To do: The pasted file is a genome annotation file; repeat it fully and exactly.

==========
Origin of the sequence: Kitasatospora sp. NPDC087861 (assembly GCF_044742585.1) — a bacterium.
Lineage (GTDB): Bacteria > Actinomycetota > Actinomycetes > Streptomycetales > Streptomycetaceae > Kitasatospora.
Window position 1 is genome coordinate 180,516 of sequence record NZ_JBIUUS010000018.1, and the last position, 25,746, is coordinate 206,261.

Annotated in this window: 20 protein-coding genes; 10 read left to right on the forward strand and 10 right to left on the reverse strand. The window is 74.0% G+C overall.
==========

Origin of the sequence: Kitasatospora sp. NPDC087861 (assembly GCF_044742585.1) — a bacterium.
Lineage (GTDB): Bacteria > Actinomycetota > Actinomycetes > Streptomycetales > Streptomycetaceae > Kitasatospora.
Window position 1 is genome coordinate 180,516 of sequence record NZ_JBIUUS010000018.1, and the last position, 25,746, is coordinate 206,261.

Annotated in this window: 20 protein-coding genes; 10 read left to right on the forward strand and 10 right to left on the reverse strand. The window is 74.0% G+C overall.